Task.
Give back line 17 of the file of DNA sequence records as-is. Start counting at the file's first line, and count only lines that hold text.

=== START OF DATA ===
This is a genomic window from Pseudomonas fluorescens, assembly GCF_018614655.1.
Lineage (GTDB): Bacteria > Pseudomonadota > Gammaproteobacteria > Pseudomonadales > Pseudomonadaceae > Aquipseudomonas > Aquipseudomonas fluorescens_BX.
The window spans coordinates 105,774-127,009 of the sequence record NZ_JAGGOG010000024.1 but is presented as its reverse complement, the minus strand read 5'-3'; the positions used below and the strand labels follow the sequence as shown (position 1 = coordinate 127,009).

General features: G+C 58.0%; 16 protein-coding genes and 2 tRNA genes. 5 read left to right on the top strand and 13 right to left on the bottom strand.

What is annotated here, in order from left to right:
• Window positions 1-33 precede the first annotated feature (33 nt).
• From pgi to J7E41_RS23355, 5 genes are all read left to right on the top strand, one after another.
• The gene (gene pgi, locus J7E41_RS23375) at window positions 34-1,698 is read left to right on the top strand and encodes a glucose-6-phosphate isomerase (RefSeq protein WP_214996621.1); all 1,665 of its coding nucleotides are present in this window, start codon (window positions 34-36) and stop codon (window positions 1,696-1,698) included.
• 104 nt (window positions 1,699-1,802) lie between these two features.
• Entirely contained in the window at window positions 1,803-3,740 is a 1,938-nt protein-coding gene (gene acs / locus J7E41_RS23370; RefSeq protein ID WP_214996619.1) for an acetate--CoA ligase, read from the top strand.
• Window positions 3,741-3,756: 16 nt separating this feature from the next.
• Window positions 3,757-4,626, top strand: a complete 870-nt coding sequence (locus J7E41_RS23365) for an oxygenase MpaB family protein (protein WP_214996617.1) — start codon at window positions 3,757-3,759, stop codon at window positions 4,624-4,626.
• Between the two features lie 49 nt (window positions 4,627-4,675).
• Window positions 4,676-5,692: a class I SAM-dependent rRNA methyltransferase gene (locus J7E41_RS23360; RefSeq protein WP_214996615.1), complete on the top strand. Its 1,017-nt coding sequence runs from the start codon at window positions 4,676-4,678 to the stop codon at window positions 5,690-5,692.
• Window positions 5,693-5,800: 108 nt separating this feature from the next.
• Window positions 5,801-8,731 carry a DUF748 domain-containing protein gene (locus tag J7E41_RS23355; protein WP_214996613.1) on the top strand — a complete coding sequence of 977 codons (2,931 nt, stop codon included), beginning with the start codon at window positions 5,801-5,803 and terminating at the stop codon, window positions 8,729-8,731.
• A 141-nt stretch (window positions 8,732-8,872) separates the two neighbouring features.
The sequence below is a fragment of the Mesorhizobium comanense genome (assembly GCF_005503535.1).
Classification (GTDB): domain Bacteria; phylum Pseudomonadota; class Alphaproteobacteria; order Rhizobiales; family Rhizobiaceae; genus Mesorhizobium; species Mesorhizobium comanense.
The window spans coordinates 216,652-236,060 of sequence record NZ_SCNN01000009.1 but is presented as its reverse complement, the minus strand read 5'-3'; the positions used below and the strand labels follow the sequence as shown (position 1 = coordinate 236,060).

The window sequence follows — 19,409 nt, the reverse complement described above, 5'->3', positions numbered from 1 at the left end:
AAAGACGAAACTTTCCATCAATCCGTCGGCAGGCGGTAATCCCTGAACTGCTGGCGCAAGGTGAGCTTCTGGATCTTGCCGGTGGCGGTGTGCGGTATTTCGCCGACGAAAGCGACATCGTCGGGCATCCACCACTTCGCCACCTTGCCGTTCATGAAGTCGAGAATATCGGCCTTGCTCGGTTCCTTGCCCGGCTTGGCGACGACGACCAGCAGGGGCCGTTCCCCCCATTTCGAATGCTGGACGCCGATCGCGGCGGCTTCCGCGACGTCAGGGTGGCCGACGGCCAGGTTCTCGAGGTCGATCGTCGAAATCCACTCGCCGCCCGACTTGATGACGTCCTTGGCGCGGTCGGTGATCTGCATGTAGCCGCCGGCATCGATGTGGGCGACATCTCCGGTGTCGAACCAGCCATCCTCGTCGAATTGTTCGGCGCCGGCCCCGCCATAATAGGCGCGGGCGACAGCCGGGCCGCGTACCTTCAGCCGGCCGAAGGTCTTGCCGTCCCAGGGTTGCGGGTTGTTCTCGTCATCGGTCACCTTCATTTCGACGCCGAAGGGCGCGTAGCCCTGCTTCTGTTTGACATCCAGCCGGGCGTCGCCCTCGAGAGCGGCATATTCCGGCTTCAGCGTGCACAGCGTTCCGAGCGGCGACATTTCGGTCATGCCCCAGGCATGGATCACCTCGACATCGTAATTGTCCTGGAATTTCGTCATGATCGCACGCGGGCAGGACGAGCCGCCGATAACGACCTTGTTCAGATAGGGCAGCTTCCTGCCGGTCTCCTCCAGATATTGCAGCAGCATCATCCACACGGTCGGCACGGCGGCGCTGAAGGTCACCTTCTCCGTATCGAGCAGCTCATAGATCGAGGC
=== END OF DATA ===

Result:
• A 141-nt stretch (window positions 8,732-8,872) separates the two neighbouring features.